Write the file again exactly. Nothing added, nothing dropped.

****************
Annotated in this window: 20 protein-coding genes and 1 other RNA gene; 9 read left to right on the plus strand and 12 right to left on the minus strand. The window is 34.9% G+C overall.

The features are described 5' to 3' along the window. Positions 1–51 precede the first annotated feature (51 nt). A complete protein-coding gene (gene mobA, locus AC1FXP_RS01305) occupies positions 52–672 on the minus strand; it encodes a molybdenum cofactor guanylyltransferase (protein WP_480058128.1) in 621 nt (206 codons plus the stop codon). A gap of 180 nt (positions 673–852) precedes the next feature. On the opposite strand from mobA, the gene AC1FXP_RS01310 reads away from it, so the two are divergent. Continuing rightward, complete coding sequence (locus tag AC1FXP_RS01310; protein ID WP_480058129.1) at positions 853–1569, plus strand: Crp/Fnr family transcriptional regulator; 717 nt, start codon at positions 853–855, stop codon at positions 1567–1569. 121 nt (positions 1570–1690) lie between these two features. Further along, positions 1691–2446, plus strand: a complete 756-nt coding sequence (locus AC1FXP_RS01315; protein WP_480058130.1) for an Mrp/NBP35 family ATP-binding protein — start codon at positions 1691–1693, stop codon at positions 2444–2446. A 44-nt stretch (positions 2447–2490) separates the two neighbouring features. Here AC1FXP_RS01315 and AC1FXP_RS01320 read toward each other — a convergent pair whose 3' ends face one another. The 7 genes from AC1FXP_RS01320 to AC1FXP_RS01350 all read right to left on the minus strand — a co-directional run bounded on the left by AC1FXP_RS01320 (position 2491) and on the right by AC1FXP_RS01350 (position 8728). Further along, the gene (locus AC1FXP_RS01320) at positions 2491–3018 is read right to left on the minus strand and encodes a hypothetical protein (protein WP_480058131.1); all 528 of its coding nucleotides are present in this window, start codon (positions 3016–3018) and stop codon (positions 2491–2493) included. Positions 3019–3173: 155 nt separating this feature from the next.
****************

Annotated in this window: 20 protein-coding genes and 1 other RNA gene; 9 read left to right on the plus strand and 12 right to left on the minus strand. The window is 34.9% G+C overall.

The features are described 5' to 3' along the window. Positions 1–51 precede the first annotated feature (51 nt). A complete protein-coding gene (gene mobA, locus AC1FXP_RS01305) occupies positions 52–672 on the minus strand; it encodes a molybdenum cofactor guanylyltransferase (protein WP_480058128.1) in 621 nt (206 codons plus the stop codon). A gap of 180 nt (positions 673–852) precedes the next feature. On the opposite strand from mobA, the gene AC1FXP_RS01310 reads away from it, so the two are divergent. Continuing rightward, complete coding sequence (locus tag AC1FXP_RS01310; protein ID WP_480058129.1) at positions 853–1569, plus strand: Crp/Fnr family transcriptional regulator; 717 nt, start codon at positions 853–855, stop codon at positions 1567–1569. 121 nt (positions 1570–1690) lie between these two features. Further along, positions 1691–2446, plus strand: a complete 756-nt coding sequence (locus AC1FXP_RS01315; protein WP_480058130.1) for an Mrp/NBP35 family ATP-binding protein — start codon at positions 1691–1693, stop codon at positions 2444–2446. A 44-nt stretch (positions 2447–2490) separates the two neighbouring features. Here AC1FXP_RS01315 and AC1FXP_RS01320 read toward each other — a convergent pair whose 3' ends face one another. The 7 genes from AC1FXP_RS01320 to AC1FXP_RS01350 all read right to left on the minus strand — a co-directional run bounded on the left by AC1FXP_RS01320 (position 2491) and on the right by AC1FXP_RS01350 (position 8728). Further along, the gene (locus AC1FXP_RS01320) at positions 2491–3018 is read right to left on the minus strand and encodes a hypothetical protein (protein WP_480058131.1); all 528 of its coding nucleotides are present in this window, start codon (positions 3016–3018) and stop codon (positions 2491–2493) included. Positions 3019–3173: 155 nt separating this feature from the next.